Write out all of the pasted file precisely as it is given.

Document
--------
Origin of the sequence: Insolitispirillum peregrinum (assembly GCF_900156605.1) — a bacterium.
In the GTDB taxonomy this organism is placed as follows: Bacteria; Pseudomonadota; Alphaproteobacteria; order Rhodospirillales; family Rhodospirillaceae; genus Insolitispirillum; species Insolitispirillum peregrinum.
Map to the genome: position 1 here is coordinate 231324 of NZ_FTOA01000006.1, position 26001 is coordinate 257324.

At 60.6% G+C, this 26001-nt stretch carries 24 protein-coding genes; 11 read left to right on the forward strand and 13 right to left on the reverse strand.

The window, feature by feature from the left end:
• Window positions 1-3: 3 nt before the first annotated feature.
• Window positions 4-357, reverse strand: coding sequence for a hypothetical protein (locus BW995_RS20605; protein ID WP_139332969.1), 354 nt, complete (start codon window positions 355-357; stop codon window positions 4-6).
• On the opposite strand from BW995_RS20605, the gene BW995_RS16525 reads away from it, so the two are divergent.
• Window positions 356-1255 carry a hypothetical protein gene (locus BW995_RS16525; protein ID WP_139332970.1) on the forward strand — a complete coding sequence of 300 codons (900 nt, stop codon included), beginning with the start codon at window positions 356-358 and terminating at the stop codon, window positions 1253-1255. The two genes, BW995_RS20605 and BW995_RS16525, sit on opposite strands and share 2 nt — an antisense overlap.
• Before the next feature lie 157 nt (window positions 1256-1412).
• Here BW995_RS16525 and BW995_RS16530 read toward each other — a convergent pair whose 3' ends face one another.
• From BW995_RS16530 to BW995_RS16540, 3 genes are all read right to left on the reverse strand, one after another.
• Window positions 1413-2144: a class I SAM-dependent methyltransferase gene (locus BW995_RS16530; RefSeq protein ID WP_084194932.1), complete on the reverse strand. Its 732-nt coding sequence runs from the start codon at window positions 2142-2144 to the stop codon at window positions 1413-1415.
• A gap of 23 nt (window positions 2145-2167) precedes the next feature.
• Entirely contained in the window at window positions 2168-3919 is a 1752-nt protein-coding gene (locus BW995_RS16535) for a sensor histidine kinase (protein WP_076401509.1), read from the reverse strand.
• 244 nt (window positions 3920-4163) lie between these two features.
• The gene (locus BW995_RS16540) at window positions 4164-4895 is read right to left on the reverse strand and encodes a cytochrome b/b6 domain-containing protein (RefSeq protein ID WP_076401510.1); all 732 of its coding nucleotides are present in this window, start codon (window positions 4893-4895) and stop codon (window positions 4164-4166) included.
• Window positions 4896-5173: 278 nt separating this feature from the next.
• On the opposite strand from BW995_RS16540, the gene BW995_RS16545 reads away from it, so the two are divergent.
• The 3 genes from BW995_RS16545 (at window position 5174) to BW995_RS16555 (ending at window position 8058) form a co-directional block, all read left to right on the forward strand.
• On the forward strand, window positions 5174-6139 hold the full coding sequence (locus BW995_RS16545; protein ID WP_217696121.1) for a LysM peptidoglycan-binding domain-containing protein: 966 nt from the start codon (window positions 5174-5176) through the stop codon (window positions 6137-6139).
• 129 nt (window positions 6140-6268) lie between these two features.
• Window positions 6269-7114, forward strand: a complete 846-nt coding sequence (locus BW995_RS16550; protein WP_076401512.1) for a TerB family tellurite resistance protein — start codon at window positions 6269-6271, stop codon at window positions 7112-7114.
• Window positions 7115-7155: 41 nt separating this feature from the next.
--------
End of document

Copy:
Origin of the sequence: Insolitispirillum peregrinum (assembly GCF_900156605.1) — a bacterium.
In the GTDB taxonomy this organism is placed as follows: Bacteria; Pseudomonadota; Alphaproteobacteria; order Rhodospirillales; family Rhodospirillaceae; genus Insolitispirillum; species Insolitispirillum peregrinum.
Map to the genome: position 1 here is coordinate 231324 of NZ_FTOA01000006.1, position 26001 is coordinate 257324.

At 60.6% G+C, this 26001-nt stretch carries 24 protein-coding genes; 11 read left to right on the forward strand and 13 right to left on the reverse strand.

The window, feature by feature from the left end:
• Window positions 1-3: 3 nt before the first annotated feature.
• Window positions 4-357, reverse strand: coding sequence for a hypothetical protein (locus BW995_RS20605; protein ID WP_139332969.1), 354 nt, complete (start codon window positions 355-357; stop codon window positions 4-6).
• On the opposite strand from BW995_RS20605, the gene BW995_RS16525 reads away from it, so the two are divergent.
• Window positions 356-1255 carry a hypothetical protein gene (locus BW995_RS16525; protein ID WP_139332970.1) on the forward strand — a complete coding sequence of 300 codons (900 nt, stop codon included), beginning with the start codon at window positions 356-358 and terminating at the stop codon, window positions 1253-1255. The two genes, BW995_RS20605 and BW995_RS16525, sit on opposite strands and share 2 nt — an antisense overlap.
• Before the next feature lie 157 nt (window positions 1256-1412).
• Here BW995_RS16525 and BW995_RS16530 read toward each other — a convergent pair whose 3' ends face one another.
• From BW995_RS16530 to BW995_RS16540, 3 genes are all read right to left on the reverse strand, one after another.
• Window positions 1413-2144: a class I SAM-dependent methyltransferase gene (locus BW995_RS16530; RefSeq protein ID WP_084194932.1), complete on the reverse strand. Its 732-nt coding sequence runs from the start codon at window positions 2142-2144 to the stop codon at window positions 1413-1415.
• A gap of 23 nt (window positions 2145-2167) precedes the next feature.
• Entirely contained in the window at window positions 2168-3919 is a 1752-nt protein-coding gene (locus BW995_RS16535) for a sensor histidine kinase (protein WP_076401509.1), read from the reverse strand.
• 244 nt (window positions 3920-4163) lie between these two features.
• The gene (locus BW995_RS16540) at window positions 4164-4895 is read right to left on the reverse strand and encodes a cytochrome b/b6 domain-containing protein (RefSeq protein ID WP_076401510.1); all 732 of its coding nucleotides are present in this window, start codon (window positions 4893-4895) and stop codon (window positions 4164-4166) included.
• Window positions 4896-5173: 278 nt separating this feature from the next.
• On the opposite strand from BW995_RS16540, the gene BW995_RS16545 reads away from it, so the two are divergent.
• The 3 genes from BW995_RS16545 (at window position 5174) to BW995_RS16555 (ending at window position 8058) form a co-directional block, all read left to right on the forward strand.
• On the forward strand, window positions 5174-6139 hold the full coding sequence (locus BW995_RS16545; protein ID WP_217696121.1) for a LysM peptidoglycan-binding domain-containing protein: 966 nt from the start codon (window positions 5174-5176) through the stop codon (window positions 6137-6139).
• 129 nt (window positions 6140-6268) lie between these two features.
• Window positions 6269-7114, forward strand: a complete 846-nt coding sequence (locus BW995_RS16550; protein WP_076401512.1) for a TerB family tellurite resistance protein — start codon at window positions 6269-6271, stop codon at window positions 7112-7114.
• Window positions 7115-7155: 41 nt separating this feature from the next.